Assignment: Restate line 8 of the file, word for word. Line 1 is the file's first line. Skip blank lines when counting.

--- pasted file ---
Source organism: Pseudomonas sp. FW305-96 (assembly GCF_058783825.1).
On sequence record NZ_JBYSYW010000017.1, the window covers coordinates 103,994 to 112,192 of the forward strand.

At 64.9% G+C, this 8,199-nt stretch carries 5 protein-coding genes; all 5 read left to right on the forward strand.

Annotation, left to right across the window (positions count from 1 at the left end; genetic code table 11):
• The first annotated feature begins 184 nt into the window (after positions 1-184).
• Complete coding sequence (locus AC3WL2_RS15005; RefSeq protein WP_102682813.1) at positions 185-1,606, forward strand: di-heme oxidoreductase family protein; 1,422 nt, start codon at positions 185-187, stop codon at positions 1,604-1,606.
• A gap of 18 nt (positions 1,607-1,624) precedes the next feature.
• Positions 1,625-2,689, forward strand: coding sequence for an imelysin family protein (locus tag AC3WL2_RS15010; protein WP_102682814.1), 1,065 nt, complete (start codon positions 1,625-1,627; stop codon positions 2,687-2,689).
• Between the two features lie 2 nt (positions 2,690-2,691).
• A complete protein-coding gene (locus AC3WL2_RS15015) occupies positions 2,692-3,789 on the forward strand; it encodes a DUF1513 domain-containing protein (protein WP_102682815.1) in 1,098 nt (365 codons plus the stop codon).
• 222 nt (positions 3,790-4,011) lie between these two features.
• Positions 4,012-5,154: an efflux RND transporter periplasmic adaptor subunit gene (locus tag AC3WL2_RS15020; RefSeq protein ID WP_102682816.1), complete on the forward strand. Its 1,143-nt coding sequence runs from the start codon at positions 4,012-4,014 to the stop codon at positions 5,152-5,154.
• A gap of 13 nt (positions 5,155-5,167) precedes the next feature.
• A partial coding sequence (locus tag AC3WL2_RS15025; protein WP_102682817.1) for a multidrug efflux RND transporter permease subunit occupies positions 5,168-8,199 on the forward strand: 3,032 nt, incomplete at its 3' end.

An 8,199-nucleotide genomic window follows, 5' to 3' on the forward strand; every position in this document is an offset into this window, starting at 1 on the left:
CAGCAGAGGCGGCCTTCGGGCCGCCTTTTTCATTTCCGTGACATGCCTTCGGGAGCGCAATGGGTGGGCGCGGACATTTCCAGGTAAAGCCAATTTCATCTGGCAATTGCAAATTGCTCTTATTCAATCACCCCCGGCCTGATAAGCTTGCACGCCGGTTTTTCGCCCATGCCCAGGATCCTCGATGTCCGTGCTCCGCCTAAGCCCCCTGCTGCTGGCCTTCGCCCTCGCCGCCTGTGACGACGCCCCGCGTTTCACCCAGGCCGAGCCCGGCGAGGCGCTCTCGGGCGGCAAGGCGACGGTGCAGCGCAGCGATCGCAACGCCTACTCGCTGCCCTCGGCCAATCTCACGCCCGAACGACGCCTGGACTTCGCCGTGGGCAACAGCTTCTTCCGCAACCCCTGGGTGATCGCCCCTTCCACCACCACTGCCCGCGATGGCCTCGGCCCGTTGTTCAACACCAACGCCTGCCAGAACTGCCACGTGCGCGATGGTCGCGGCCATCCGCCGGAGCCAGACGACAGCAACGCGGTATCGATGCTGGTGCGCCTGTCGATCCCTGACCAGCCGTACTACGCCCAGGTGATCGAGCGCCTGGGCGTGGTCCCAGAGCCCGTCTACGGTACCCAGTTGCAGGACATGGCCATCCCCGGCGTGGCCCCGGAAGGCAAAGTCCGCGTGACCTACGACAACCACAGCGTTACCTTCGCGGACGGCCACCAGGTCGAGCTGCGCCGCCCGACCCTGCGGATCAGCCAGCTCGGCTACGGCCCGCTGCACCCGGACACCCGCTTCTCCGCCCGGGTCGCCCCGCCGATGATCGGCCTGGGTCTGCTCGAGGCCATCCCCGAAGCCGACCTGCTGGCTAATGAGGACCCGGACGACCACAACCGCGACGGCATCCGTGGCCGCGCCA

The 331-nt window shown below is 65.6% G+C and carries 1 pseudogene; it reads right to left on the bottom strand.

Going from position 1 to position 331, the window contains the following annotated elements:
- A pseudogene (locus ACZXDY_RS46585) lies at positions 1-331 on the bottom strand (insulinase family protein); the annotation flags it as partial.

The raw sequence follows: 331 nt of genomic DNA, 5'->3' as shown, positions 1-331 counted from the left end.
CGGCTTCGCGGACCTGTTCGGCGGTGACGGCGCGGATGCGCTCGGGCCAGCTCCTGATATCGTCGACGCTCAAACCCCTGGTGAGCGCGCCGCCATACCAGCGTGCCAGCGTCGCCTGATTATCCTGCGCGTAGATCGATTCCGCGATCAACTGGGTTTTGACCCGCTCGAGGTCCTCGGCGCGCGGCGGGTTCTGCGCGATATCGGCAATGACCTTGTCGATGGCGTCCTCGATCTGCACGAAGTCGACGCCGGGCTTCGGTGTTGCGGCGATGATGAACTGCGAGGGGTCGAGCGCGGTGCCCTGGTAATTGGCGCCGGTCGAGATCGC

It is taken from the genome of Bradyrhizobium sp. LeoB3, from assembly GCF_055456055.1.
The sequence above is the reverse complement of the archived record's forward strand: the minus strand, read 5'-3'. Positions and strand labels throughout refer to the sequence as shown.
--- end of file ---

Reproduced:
• Positions 1,625-2,689, forward strand: coding sequence for an imelysin family protein (locus tag AC3WL2_RS15010; protein WP_102682814.1), 1,065 nt, complete (start codon positions 1,625-1,627; stop codon positions 2,687-2,689).